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Lightning Strikes

The Patriots can't stop the big play. How do they stop the bleeding?

Stephen Brashear - Getty Images

It's time for this to happen.

Actually, it's been time since the beginning of last season.

Since the start of the 2011 NFL season, the Patriots have allowed a league worst 112 passing plays for 20+ yards in the regular season. That's a pace of just over 5 big plays through the air every game- and that's unacceptable.

To put this in context, the Patriots also lead the league over the same period of time with 100 of their own passes of 20+ yards.

Now let's step back and capture what this implies. To put it plainly, it means that the vaunted Patriots offense is not as explosive as how the Patriots defense makes opposing teams look. Opposing quarterbacks have had more big passing plays against the Patriots defense than Tom Brady, Wes Welker, Rob Gronkowski, Aaron Hernandez, Deion Branch, Brandon Lloyd and everyone else on the offense.

Please justify that to me.

The Patriots haven't consistently played teams fielding talent anywhere in the same stratosphere as what New England possesses. It's just that no matter who the Patriots play, they just can't stop the big play.
And as much as it hurts, those big plays always seem to come at the worst possible time.

Is it scheme? I think a little. Having defensive backs playing zone when opposing teams are sprinting down the field will lead to miscommunications and open receivers. That's part of the chess match. When your pass rush isn't as effective as you would hope, that allows the quarterback to have plenty of time to open up the field.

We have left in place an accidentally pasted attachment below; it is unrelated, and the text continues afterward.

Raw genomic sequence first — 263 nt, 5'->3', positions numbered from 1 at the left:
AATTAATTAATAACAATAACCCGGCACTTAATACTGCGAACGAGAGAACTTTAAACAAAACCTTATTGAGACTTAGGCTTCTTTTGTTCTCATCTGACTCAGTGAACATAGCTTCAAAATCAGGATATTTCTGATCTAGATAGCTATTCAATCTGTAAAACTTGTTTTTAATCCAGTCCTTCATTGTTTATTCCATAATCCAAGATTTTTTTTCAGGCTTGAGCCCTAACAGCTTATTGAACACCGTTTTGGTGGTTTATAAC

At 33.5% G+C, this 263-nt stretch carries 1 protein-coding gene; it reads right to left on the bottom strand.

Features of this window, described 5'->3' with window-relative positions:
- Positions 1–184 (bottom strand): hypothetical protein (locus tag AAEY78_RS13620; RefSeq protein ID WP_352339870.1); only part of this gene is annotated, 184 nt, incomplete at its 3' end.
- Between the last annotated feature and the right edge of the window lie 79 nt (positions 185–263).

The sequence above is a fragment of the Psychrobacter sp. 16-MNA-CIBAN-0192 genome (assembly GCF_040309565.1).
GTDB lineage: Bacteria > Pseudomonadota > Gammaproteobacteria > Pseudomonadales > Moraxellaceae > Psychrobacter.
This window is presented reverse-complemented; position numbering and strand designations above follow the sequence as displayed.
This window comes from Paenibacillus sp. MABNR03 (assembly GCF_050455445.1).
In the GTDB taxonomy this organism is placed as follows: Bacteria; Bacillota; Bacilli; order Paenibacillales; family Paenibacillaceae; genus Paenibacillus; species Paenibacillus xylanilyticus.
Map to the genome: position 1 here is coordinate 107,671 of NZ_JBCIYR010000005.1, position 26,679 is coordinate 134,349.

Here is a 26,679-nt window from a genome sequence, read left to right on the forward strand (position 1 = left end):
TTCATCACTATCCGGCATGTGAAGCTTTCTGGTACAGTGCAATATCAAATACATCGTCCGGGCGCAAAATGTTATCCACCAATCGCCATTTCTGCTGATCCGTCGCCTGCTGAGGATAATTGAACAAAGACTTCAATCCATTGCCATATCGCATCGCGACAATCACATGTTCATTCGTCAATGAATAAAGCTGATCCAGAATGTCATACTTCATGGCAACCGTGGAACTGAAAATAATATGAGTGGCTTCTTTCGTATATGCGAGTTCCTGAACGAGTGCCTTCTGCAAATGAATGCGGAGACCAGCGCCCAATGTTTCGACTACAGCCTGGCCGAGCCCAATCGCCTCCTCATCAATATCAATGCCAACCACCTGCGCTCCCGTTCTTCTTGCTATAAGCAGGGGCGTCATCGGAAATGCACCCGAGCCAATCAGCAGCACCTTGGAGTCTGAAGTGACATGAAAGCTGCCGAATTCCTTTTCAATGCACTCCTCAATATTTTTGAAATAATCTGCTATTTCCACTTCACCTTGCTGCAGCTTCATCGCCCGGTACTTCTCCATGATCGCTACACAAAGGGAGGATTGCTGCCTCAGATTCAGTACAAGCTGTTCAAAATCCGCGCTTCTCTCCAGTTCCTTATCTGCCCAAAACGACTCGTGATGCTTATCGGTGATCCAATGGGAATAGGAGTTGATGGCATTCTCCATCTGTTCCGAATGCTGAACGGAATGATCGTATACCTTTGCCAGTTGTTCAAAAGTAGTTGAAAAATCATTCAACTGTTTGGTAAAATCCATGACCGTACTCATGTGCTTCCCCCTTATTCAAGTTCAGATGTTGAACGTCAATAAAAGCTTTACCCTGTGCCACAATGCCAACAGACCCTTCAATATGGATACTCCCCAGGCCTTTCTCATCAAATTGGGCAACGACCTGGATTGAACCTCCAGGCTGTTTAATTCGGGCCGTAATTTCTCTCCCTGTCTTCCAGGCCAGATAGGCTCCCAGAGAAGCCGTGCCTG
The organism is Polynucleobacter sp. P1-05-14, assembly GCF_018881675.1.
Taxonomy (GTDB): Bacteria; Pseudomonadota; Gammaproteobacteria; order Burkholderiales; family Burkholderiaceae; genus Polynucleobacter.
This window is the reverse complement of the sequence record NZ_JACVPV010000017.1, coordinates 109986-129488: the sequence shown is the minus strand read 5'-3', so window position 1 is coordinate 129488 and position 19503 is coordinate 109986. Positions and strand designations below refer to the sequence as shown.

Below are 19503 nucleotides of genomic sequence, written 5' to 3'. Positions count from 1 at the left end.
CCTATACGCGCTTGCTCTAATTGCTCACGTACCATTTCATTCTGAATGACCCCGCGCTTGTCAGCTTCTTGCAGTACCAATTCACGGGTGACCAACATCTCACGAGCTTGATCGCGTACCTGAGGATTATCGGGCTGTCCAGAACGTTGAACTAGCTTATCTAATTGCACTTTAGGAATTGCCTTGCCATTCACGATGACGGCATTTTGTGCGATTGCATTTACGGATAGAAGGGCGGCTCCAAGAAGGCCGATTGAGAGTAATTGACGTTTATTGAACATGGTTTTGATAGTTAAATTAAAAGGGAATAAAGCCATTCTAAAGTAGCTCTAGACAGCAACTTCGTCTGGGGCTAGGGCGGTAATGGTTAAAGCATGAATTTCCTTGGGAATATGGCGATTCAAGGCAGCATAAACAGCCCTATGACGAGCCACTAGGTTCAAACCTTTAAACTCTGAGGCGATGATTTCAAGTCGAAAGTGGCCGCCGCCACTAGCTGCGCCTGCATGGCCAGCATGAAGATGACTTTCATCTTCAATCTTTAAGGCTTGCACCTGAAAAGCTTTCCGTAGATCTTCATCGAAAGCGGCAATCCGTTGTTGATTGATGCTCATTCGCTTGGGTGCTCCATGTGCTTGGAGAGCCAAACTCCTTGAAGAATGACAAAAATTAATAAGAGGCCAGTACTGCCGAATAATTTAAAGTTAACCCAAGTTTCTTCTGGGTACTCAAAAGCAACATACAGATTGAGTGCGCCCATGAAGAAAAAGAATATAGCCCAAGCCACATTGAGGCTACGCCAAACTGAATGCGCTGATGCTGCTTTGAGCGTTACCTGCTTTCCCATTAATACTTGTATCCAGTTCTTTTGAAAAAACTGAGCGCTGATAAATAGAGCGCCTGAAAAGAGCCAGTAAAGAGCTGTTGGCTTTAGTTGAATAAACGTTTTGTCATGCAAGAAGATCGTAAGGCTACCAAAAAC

Is it the coaches? Yeah. Some of the players are on the field when they shouldn't and the coaches seem to ride them until it's too late. There's no reason to have rookie Nate Ebner on the field at a crucial drive, across from rookie Tavon Wilson, when plenty of cornerbacks could play the safety spot better (Devin McCourty could have slid over after Pat Chung was injured. Sterling Moore could have stepped in. Kyle Arrington. Anyone other than Ebner.) and when Ebner was getting benched for his poor special teams play, never mind his defensive "savvy."

So is it the personnel? Absolutely. It's not that I don't believe in this unit; in fact, I feel like I have more faith in this squad that most other people. I just believe that the players are being mismanaged based upon the injuries sustained and the players remaining.

I believe in Devin McCourty and Alfonzo Dennard at corner. Both looked very good on Sunday, apart from the deep bomb on McCourty where he was in position. They both show the ability to be in the area of the ball, but they need to start making the plays happen.

I believe in Pat Chung as an in-the-box safety, as he has no over-the-top coverage ability. The Patriots have been mismanaging him this year as they've had no faith in the RCB, forcing Chung to try- and not succeed- at helping out. They're taking away his strengths and he's coming across as below average.

I believe in Tavon Wilson being a great James Sanders-esque player, who isn't really a free safety, but keep him within 20 yards of the line of scrimmage and he will make plays happen. Forcing him to play deep, just like forcing Pat Chung, is a mistake.

I believe in Kyle Arrington when he keeps players in front of him; he's just possibly the worst corner on the team when the ball gets behind him. He's perfect for the small slot receivers who stay in the box because he can shadow them and make plays. As soon as they start streaking up the field? Nothing good happens.

I believe in Sterling Moore as a playmaker, but less as a coverage player. He has a knack for making big plays happen, but he is extremely raw when it comes to his technique. Perhaps he could do with a change of scenery.

I believe in Steve Gregory as a valuable rotational player, as he hasn't really had the chance to prove himself. While Dennard has been positive in both of his outings, Gregory was more of a roller coaster when he was on the field. I still think he can prove himself when healthy.